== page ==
Australian police on Monday scoured - without finding any victims - one of the areas in the southeastern portion of the state of Tasmania devastated by wildfires that have forced the evacuation of about 1,000 people.

The majority of the 100 or so people whose wellbeing was feared for on Sunday have been located, police inspector John Arnold told ABC radio.

However, Tasmania's acting police commissioner, Scott Tilyard, warned that "it's still too early to confirm" that there have been no fatalities.

On the Tasman peninsula, in the extreme southeastern part of the island and a zone that has been cut off by the fires, authorities managed to transport roughly 1,000 local residents by boat to Hobart, the state capital.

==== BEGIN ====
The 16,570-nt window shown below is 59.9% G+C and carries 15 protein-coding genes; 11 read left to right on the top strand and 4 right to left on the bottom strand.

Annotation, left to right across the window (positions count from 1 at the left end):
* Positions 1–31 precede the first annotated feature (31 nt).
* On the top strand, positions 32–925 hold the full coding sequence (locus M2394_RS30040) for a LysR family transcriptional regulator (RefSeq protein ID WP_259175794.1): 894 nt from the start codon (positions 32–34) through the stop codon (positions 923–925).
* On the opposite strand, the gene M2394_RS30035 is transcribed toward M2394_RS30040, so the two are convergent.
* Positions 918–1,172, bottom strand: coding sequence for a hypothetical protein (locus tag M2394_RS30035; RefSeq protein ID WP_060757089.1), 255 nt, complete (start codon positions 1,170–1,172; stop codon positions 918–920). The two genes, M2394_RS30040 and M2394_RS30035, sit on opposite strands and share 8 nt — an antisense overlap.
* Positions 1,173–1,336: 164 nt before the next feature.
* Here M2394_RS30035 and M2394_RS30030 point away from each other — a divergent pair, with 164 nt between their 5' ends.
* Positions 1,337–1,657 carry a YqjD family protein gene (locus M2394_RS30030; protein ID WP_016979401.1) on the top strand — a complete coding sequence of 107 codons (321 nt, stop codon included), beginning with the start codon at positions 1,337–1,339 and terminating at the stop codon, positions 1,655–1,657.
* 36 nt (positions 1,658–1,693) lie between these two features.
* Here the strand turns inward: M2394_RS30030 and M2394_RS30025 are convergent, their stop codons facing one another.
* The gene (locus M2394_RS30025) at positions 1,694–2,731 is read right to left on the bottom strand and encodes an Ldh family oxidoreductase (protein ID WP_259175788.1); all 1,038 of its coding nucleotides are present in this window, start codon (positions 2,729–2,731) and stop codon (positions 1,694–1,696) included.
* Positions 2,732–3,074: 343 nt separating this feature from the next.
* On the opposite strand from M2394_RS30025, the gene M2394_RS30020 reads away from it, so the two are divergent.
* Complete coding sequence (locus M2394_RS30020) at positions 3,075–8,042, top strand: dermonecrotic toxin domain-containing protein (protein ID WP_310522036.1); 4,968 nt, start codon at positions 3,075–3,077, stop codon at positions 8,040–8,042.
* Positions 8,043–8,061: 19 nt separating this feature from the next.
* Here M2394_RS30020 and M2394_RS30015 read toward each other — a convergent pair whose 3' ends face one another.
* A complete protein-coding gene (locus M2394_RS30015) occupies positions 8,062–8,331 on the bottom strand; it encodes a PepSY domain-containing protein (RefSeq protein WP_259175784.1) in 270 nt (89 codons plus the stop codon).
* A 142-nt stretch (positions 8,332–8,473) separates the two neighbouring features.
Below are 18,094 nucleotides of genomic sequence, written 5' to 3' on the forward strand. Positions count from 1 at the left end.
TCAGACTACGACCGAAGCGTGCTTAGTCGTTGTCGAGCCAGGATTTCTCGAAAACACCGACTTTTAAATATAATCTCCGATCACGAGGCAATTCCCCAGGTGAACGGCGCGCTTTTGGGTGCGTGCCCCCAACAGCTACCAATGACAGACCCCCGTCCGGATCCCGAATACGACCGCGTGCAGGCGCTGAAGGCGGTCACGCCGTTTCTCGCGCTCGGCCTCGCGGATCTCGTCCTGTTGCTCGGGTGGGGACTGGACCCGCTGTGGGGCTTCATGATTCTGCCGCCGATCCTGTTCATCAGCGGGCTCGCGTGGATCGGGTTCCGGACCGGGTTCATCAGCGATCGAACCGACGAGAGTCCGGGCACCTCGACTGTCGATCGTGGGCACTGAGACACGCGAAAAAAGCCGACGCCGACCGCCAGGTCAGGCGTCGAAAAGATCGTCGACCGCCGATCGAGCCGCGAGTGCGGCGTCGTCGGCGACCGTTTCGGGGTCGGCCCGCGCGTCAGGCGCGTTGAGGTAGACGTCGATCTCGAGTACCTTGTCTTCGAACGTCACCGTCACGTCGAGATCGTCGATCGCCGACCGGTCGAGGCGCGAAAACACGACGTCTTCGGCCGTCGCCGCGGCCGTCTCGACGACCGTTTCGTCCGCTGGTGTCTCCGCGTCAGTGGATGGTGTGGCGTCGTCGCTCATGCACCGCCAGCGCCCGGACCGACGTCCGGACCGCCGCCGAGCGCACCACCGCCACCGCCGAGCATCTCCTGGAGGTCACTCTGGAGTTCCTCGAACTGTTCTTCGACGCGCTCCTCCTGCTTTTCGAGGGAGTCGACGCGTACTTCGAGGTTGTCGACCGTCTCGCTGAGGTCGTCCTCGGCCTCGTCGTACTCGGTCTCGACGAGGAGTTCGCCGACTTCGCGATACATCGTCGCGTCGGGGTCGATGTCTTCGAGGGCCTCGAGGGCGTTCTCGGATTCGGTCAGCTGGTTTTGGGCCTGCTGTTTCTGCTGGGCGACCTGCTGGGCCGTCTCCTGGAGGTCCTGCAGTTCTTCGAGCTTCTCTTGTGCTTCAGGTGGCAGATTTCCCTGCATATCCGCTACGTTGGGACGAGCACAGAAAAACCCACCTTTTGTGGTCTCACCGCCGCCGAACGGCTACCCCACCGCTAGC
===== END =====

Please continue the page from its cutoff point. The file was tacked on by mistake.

Other boats took provisions and food to the area, while the central government began organizing financial aid for those affected by the blazes.

Australian Prime Minister Julia Gillard on Monday visited the spots in Tasmania where firefighters, police and volunteers are working to contain a dozen fires.

After Tasmania, the country's top current fire alert is in New South Wales, where temperatures will rise on Tuesday to highs of up to 45 C (113 F).

The state, which includes Sydney, on Monday was experiencing 90 fires, 20 of which have not yet been brought under control, but - for the moment - no residents or personal property are thought to be at risk.

Australians still have fresh in their minds the memory of the fires on Feb. 7, 2009 - so-called "Black Saturday" - that killed 173 people in the southeastern state of Victoria. EFE